A middle-of-the-night phone call almost always means trouble. Someone you know may have had an accident or become sick, and you need to rush to the hospital. Or maybe a friend has been arrested and has chosen you as the person to call. Would you know what to do in the latter situation? Or what not to do? Your actions could have a significant impact, so educate yourself ahead of time on the right course of action.
First, remind your friend of his constitutional rights.
Make sure he understands that he does not have to answer any questions without a lawyer present. Getting an attorney like criminal lawyer Mike Rothman involved from the outset will help your find avoid saying something incriminating.
Who, where, and when
Find out which law enforcement agency arrested your friend, when and where the arrest happened, and where he has been taken. It’s important to know whether the arrest was made by a county sheriff or by a municipal police department, as well as where you need to go to help your friend.
Ask your friend what the charges are, but don’t let him elaborate or tell you what happened. As eHow points out, your phone conversation is not privileged and may be recorded, so anything your friend tells you can be used in court.
Emphasize that you just want to know the charges and nothing more. If he starts to give details, cut him off with a question like, “Are you OK?” or “Is there anyone else you’d like me to call?”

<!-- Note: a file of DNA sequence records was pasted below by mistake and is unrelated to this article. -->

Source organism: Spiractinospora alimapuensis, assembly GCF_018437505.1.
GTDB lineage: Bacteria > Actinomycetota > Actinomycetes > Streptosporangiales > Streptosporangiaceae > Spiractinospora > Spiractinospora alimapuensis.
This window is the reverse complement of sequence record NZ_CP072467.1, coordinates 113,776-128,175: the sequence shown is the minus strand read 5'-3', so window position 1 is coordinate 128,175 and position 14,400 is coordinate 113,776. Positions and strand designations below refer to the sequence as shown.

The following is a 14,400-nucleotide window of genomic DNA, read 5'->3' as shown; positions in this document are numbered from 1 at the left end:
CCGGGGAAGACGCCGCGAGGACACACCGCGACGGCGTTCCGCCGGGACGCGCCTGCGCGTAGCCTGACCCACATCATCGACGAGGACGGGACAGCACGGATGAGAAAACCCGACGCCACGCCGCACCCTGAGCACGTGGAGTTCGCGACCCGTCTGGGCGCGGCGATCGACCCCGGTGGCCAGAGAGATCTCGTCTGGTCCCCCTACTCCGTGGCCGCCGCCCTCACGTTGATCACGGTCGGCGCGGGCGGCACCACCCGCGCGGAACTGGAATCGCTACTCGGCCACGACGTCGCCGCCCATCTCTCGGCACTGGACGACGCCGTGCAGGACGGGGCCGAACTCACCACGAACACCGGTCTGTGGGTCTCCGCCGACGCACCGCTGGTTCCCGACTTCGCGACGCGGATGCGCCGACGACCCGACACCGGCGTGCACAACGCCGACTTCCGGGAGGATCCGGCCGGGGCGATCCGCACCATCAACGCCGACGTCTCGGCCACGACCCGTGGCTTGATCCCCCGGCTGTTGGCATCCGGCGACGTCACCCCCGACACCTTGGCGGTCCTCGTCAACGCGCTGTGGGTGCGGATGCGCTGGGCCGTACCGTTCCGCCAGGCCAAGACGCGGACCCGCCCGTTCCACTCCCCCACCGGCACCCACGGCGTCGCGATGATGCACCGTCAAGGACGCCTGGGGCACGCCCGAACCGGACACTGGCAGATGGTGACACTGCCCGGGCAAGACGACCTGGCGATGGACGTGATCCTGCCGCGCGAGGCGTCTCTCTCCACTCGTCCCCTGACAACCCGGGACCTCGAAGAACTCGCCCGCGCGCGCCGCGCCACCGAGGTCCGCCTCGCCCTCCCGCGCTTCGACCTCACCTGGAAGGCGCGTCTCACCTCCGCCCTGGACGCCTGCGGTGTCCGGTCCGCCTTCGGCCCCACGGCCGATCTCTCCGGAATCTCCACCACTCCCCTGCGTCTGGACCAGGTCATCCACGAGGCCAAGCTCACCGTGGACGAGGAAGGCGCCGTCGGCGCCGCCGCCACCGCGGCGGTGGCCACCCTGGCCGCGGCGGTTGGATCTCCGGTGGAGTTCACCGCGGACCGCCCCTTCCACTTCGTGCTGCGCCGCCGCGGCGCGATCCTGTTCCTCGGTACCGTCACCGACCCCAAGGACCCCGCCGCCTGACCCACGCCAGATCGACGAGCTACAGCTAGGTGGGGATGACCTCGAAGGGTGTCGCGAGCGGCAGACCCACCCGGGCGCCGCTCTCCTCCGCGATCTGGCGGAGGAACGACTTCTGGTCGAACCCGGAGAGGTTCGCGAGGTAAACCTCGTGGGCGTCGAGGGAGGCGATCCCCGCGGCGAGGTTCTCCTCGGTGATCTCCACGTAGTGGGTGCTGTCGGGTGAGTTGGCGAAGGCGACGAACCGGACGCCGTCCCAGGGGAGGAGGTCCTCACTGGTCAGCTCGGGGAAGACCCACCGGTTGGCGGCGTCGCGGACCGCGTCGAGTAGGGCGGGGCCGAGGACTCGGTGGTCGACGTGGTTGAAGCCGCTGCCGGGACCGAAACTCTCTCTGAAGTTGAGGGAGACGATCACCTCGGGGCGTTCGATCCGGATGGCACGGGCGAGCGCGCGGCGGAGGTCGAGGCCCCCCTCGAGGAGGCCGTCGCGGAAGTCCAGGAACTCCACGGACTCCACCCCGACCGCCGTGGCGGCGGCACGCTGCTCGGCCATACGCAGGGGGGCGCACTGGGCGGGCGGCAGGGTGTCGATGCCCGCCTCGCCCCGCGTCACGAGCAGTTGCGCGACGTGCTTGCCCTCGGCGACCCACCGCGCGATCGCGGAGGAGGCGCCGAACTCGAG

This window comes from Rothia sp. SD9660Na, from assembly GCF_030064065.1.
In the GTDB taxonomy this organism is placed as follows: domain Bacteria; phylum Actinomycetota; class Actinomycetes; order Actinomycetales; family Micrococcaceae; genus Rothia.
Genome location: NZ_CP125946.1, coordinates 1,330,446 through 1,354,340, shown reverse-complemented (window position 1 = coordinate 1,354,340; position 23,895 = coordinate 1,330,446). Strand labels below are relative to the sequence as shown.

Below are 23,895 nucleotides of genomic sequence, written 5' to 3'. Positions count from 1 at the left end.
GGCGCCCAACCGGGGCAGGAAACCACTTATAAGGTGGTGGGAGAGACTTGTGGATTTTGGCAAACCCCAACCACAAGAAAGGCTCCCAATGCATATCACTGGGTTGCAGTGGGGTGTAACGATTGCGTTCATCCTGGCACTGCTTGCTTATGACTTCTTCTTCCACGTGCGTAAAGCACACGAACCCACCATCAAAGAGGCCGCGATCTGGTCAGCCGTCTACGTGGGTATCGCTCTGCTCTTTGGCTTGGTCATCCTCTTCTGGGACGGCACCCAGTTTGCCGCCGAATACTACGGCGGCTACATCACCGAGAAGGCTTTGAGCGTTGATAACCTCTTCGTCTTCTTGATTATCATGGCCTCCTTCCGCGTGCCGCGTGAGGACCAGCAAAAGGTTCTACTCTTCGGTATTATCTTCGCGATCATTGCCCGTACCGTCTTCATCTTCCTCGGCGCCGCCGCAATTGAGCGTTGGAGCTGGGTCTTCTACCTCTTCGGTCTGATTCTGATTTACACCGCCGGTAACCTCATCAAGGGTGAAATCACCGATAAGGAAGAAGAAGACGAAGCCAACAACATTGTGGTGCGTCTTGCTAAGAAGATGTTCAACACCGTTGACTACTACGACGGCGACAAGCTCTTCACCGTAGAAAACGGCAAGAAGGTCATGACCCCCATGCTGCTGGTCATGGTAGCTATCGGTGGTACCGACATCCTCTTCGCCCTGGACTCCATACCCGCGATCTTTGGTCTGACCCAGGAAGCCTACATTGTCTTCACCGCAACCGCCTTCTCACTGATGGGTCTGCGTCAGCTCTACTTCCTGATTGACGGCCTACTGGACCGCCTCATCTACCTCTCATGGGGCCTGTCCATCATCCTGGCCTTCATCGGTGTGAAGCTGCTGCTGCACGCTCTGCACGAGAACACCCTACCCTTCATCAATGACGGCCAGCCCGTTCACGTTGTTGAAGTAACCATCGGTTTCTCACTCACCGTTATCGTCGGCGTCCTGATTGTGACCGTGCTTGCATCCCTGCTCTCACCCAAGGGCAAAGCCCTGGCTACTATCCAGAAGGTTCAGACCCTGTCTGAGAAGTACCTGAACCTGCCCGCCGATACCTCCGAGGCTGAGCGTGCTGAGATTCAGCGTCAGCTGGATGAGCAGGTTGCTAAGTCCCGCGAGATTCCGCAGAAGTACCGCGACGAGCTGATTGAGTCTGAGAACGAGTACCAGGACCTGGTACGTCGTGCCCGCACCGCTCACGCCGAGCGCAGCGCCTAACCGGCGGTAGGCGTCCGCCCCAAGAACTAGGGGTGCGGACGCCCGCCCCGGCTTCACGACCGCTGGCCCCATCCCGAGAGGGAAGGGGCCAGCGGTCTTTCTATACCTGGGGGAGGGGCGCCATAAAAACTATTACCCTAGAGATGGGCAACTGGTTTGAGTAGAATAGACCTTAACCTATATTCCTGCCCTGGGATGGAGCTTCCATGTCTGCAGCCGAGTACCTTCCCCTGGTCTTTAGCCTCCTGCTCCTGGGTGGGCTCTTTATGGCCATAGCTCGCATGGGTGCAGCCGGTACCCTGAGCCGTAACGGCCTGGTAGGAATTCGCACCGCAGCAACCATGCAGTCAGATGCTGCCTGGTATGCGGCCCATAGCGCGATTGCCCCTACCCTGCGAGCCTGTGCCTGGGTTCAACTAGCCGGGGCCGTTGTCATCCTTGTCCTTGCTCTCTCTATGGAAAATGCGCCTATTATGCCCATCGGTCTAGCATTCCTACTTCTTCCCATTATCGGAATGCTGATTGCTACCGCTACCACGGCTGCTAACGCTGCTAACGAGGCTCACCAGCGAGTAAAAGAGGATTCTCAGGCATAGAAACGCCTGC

Ask your friend if he can be released on bail. If he doesn’t know, try to find out from one of the officers. But understand that the booking process can take several hours, so you may have to wait for the answer to that question.
If bail is an option, but your friend doesn’t have the means to arrange it, you’ll need to decide whether you’re willing to post the bail yourself. That’s a big decision; you may choose to wait until the next morning when other arrangements can be made (like calling a family member or gaining access to your friend’s money).
Ask your friend if he has or knows of a criminal defense lawyer he wants you to call. If not, tell him you’ll find one for him, and remind him not to answer any questions until that lawyer arrives.
Many law offices have services that answer the phone around the clock, so you shouldn’t have to make too many calls to find a lawyer who will help. Tell him what you know, and ask him if he can go to the location where your friend is being held. Expect to pay either a flat fee or an hourly rate, but don’t sign a retainer – your friend may choose a different lawyer to handle the case.
Right now, you’re just looking for someone to handle the arrest and to protect your friend from self-incrimination.
Being arrested is stressful and embarrassing. Your friend has chosen you to help. Make sure you know what to do and what not to do to get your friend out of jail and to reduce any long-term consequences.
Mike Rothman is a veteran criminal lawyer. He understands that law can be complicated and stressful. He enjoys writing about navigating through the justice system from a variety of perspectives on law and crime blogs.